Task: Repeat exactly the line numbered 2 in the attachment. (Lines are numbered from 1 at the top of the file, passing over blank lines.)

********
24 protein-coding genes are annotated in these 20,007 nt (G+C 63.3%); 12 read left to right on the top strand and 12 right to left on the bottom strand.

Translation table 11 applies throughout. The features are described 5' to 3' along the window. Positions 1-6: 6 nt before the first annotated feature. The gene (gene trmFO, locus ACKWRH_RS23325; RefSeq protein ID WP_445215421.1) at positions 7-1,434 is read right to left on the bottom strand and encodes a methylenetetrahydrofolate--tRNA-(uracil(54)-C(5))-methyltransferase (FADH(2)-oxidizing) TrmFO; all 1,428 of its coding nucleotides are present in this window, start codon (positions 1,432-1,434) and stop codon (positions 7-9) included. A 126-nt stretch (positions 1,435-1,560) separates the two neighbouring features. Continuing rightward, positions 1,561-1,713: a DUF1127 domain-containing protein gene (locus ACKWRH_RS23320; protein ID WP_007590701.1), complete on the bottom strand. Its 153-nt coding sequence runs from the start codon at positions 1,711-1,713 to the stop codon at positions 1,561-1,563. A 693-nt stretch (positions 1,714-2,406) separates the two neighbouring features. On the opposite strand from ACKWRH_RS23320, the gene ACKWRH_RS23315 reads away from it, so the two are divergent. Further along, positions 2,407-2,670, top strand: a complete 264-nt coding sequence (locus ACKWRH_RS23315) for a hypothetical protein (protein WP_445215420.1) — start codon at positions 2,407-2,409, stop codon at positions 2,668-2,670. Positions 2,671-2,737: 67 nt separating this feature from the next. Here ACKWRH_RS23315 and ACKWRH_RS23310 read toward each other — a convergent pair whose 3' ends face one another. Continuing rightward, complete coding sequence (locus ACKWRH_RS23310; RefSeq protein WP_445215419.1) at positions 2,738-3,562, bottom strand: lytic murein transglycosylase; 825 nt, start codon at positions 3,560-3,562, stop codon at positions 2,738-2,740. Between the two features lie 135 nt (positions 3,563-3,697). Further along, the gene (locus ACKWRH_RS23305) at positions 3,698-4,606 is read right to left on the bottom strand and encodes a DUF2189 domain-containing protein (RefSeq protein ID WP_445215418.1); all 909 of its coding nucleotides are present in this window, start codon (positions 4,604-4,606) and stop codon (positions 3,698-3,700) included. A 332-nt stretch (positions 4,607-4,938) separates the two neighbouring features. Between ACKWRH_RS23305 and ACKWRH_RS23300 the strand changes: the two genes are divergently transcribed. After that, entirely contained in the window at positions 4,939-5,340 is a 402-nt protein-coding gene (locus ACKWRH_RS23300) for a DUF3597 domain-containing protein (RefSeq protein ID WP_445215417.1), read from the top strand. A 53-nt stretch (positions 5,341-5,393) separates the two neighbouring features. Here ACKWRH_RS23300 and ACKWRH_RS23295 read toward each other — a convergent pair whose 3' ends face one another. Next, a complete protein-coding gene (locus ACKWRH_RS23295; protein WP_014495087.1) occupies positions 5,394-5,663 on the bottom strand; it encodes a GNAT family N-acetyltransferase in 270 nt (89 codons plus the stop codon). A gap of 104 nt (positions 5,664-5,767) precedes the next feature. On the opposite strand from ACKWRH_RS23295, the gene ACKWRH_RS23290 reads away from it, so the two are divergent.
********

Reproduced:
Translation table 11 applies throughout. The features are described 5' to 3' along the window. Positions 1-6: 6 nt before the first annotated feature. The gene (gene trmFO, locus ACKWRH_RS23325; RefSeq protein ID WP_445215421.1) at positions 7-1,434 is read right to left on the bottom strand and encodes a methylenetetrahydrofolate--tRNA-(uracil(54)-C(5))-methyltransferase (FADH(2)-oxidizing) TrmFO; all 1,428 of its coding nucleotides are present in this window, start codon (positions 1,432-1,434) and stop codon (positions 7-9) included. A 126-nt stretch (positions 1,435-1,560) separates the two neighbouring features. Continuing rightward, positions 1,561-1,713: a DUF1127 domain-containing protein gene (locus ACKWRH_RS23320; protein ID WP_007590701.1), complete on the bottom strand. Its 153-nt coding sequence runs from the start codon at positions 1,711-1,713 to the stop codon at positions 1,561-1,563. A 693-nt stretch (positions 1,714-2,406) separates the two neighbouring features. On the opposite strand from ACKWRH_RS23320, the gene ACKWRH_RS23315 reads away from it, so the two are divergent. Further along, positions 2,407-2,670, top strand: a complete 264-nt coding sequence (locus ACKWRH_RS23315) for a hypothetical protein (protein WP_445215420.1) — start codon at positions 2,407-2,409, stop codon at positions 2,668-2,670. Positions 2,671-2,737: 67 nt separating this feature from the next. Here ACKWRH_RS23315 and ACKWRH_RS23310 read toward each other — a convergent pair whose 3' ends face one another. Continuing rightward, complete coding sequence (locus ACKWRH_RS23310; RefSeq protein WP_445215419.1) at positions 2,738-3,562, bottom strand: lytic murein transglycosylase; 825 nt, start codon at positions 3,560-3,562, stop codon at positions 2,738-2,740. Between the two features lie 135 nt (positions 3,563-3,697). Further along, the gene (locus ACKWRH_RS23305) at positions 3,698-4,606 is read right to left on the bottom strand and encodes a DUF2189 domain-containing protein (RefSeq protein ID WP_445215418.1); all 909 of its coding nucleotides are present in this window, start codon (positions 4,604-4,606) and stop codon (positions 3,698-3,700) included. A 332-nt stretch (positions 4,607-4,938) separates the two neighbouring features. Between ACKWRH_RS23305 and ACKWRH_RS23300 the strand changes: the two genes are divergently transcribed. After that, entirely contained in the window at positions 4,939-5,340 is a 402-nt protein-coding gene (locus ACKWRH_RS23300) for a DUF3597 domain-containing protein (RefSeq protein ID WP_445215417.1), read from the top strand. A 53-nt stretch (positions 5,341-5,393) separates the two neighbouring features. Here ACKWRH_RS23300 and ACKWRH_RS23295 read toward each other — a convergent pair whose 3' ends face one another. Next, a complete protein-coding gene (locus ACKWRH_RS23295; protein WP_014495087.1) occupies positions 5,394-5,663 on the bottom strand; it encodes a GNAT family N-acetyltransferase in 270 nt (89 codons plus the stop codon). A gap of 104 nt (positions 5,664-5,767) precedes the next feature. On the opposite strand from ACKWRH_RS23295, the gene ACKWRH_RS23290 reads away from it, so the two are divergent.